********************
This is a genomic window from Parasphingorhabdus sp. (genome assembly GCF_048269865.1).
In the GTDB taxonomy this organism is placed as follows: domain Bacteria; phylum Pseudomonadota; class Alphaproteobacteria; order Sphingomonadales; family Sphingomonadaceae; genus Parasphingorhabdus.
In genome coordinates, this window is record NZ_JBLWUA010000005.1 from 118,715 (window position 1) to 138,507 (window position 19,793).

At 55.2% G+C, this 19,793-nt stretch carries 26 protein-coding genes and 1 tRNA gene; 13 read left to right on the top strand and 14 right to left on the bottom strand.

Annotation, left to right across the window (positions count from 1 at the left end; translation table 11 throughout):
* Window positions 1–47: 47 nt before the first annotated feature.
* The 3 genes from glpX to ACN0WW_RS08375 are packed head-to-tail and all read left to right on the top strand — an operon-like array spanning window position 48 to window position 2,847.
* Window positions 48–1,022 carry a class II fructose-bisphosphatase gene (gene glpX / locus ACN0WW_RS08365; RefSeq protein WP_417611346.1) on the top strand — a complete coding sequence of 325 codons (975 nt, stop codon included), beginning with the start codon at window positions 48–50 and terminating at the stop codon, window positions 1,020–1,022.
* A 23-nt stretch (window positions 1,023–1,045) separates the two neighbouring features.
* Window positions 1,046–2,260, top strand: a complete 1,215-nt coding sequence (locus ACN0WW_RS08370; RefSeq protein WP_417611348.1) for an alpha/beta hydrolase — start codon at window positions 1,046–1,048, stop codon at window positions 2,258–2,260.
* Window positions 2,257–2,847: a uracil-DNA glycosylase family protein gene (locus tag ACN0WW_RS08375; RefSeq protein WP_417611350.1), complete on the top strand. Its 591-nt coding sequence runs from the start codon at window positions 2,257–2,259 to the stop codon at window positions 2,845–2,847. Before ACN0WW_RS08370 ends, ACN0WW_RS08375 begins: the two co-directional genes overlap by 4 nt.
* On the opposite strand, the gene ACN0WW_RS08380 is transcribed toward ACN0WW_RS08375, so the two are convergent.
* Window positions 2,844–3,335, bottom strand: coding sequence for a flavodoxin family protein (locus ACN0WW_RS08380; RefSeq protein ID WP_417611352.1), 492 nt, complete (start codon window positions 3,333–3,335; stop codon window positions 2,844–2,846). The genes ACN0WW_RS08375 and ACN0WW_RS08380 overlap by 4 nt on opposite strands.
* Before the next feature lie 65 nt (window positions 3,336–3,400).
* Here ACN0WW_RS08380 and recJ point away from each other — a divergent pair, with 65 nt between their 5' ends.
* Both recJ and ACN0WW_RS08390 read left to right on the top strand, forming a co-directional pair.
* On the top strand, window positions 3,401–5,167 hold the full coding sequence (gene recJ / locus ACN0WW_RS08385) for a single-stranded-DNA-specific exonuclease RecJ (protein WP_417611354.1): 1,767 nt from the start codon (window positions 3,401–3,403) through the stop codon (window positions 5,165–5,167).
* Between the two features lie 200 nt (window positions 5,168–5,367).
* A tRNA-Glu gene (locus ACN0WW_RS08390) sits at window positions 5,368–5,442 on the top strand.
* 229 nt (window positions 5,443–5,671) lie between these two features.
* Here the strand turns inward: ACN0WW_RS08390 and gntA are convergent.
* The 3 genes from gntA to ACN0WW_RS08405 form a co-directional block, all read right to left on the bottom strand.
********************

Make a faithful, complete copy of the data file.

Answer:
This is a genomic window from Parasphingorhabdus sp. (genome assembly GCF_048269865.1).
In the GTDB taxonomy this organism is placed as follows: domain Bacteria; phylum Pseudomonadota; class Alphaproteobacteria; order Sphingomonadales; family Sphingomonadaceae; genus Parasphingorhabdus.
In genome coordinates, this window is record NZ_JBLWUA010000005.1 from 118,715 (window position 1) to 138,507 (window position 19,793).

At 55.2% G+C, this 19,793-nt stretch carries 26 protein-coding genes and 1 tRNA gene; 13 read left to right on the top strand and 14 right to left on the bottom strand.

Annotation, left to right across the window (positions count from 1 at the left end; translation table 11 throughout):
* Window positions 1–47: 47 nt before the first annotated feature.
* The 3 genes from glpX to ACN0WW_RS08375 are packed head-to-tail and all read left to right on the top strand — an operon-like array spanning window position 48 to window position 2,847.
* Window positions 48–1,022 carry a class II fructose-bisphosphatase gene (gene glpX / locus ACN0WW_RS08365; RefSeq protein WP_417611346.1) on the top strand — a complete coding sequence of 325 codons (975 nt, stop codon included), beginning with the start codon at window positions 48–50 and terminating at the stop codon, window positions 1,020–1,022.
* A 23-nt stretch (window positions 1,023–1,045) separates the two neighbouring features.
* Window positions 1,046–2,260, top strand: a complete 1,215-nt coding sequence (locus ACN0WW_RS08370; RefSeq protein WP_417611348.1) for an alpha/beta hydrolase — start codon at window positions 1,046–1,048, stop codon at window positions 2,258–2,260.
* Window positions 2,257–2,847: a uracil-DNA glycosylase family protein gene (locus tag ACN0WW_RS08375; RefSeq protein WP_417611350.1), complete on the top strand. Its 591-nt coding sequence runs from the start codon at window positions 2,257–2,259 to the stop codon at window positions 2,845–2,847. Before ACN0WW_RS08370 ends, ACN0WW_RS08375 begins: the two co-directional genes overlap by 4 nt.
* On the opposite strand, the gene ACN0WW_RS08380 is transcribed toward ACN0WW_RS08375, so the two are convergent.
* Window positions 2,844–3,335, bottom strand: coding sequence for a flavodoxin family protein (locus ACN0WW_RS08380; RefSeq protein ID WP_417611352.1), 492 nt, complete (start codon window positions 3,333–3,335; stop codon window positions 2,844–2,846). The genes ACN0WW_RS08375 and ACN0WW_RS08380 overlap by 4 nt on opposite strands.
* Before the next feature lie 65 nt (window positions 3,336–3,400).
* Here ACN0WW_RS08380 and recJ point away from each other — a divergent pair, with 65 nt between their 5' ends.
* Both recJ and ACN0WW_RS08390 read left to right on the top strand, forming a co-directional pair.
* On the top strand, window positions 3,401–5,167 hold the full coding sequence (gene recJ / locus ACN0WW_RS08385) for a single-stranded-DNA-specific exonuclease RecJ (protein WP_417611354.1): 1,767 nt from the start codon (window positions 3,401–3,403) through the stop codon (window positions 5,165–5,167).
* Between the two features lie 200 nt (window positions 5,168–5,367).
* A tRNA-Glu gene (locus ACN0WW_RS08390) sits at window positions 5,368–5,442 on the top strand.
* 229 nt (window positions 5,443–5,671) lie between these two features.
* Here the strand turns inward: ACN0WW_RS08390 and gntA are convergent.
* The 3 genes from gntA to ACN0WW_RS08405 form a co-directional block, all read right to left on the bottom strand.